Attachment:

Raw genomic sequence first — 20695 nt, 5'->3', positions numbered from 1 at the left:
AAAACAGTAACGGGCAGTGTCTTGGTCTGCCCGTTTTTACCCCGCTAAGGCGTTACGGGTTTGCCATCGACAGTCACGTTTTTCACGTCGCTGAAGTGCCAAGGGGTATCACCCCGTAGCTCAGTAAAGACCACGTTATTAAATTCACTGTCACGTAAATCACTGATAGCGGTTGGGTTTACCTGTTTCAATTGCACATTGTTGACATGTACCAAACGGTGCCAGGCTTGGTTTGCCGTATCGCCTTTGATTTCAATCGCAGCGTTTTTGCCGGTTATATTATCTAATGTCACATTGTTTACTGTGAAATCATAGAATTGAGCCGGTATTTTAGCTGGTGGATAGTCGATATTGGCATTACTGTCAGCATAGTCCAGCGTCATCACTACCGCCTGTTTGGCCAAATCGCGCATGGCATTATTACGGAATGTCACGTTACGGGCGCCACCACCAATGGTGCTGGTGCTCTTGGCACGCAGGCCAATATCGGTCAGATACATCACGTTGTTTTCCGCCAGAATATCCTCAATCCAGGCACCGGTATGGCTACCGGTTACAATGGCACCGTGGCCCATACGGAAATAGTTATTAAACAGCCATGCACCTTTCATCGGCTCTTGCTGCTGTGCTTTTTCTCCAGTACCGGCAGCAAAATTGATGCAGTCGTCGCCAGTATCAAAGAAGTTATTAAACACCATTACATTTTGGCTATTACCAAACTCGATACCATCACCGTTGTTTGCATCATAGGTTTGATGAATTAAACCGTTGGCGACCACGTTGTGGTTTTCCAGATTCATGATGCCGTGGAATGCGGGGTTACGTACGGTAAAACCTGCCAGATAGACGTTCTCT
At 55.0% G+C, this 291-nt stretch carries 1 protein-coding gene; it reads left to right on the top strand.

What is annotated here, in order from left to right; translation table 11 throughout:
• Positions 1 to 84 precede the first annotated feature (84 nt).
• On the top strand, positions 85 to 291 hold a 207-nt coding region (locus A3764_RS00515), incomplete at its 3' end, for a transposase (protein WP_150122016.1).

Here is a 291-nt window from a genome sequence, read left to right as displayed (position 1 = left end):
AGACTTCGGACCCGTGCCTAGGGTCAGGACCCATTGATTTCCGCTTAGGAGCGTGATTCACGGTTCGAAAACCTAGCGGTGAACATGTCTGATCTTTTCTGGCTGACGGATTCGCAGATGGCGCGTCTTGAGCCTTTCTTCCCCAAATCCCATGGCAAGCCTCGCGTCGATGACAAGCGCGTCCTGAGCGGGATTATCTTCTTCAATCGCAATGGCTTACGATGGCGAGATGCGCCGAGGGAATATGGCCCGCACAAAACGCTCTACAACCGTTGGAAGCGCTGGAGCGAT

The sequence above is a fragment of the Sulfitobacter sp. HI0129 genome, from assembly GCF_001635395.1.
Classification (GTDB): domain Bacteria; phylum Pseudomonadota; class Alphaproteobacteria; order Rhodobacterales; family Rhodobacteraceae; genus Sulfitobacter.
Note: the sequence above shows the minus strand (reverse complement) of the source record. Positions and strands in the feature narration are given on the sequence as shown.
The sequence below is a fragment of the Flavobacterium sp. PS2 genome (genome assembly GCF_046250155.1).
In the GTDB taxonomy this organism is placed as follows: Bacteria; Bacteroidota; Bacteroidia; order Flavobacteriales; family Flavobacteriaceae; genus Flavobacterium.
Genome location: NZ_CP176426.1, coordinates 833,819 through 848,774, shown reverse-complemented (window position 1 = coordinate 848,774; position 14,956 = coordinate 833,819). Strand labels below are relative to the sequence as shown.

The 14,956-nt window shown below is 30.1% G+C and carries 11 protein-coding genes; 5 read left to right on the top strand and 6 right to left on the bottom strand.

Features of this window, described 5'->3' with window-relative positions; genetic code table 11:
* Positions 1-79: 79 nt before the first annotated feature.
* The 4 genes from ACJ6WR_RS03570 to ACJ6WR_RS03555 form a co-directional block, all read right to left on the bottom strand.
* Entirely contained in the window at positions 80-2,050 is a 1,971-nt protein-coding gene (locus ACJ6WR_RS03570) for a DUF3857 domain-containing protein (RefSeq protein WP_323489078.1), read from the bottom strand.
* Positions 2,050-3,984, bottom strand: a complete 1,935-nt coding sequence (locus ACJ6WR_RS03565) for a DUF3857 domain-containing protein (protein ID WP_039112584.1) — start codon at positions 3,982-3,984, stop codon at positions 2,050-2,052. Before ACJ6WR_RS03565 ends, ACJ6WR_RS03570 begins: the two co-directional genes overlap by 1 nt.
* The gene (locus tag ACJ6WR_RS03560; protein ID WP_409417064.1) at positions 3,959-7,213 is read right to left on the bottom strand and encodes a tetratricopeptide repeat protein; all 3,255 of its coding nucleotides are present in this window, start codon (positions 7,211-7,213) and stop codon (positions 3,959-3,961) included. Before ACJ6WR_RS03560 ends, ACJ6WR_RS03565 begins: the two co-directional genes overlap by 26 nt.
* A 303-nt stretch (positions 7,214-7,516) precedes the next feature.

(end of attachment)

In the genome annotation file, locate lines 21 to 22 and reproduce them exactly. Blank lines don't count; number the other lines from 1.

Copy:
* The gene (locus tag ACJ6WR_RS03560; protein ID WP_409417064.1) at positions 3,959-7,213 is read right to left on the bottom strand and encodes a tetratricopeptide repeat protein; all 3,255 of its coding nucleotides are present in this window, start codon (positions 7,211-7,213) and stop codon (positions 3,959-3,961) included. Before ACJ6WR_RS03560 ends, ACJ6WR_RS03565 begins: the two co-directional genes overlap by 26 nt.
* A 303-nt stretch (positions 7,214-7,516) precedes the next feature.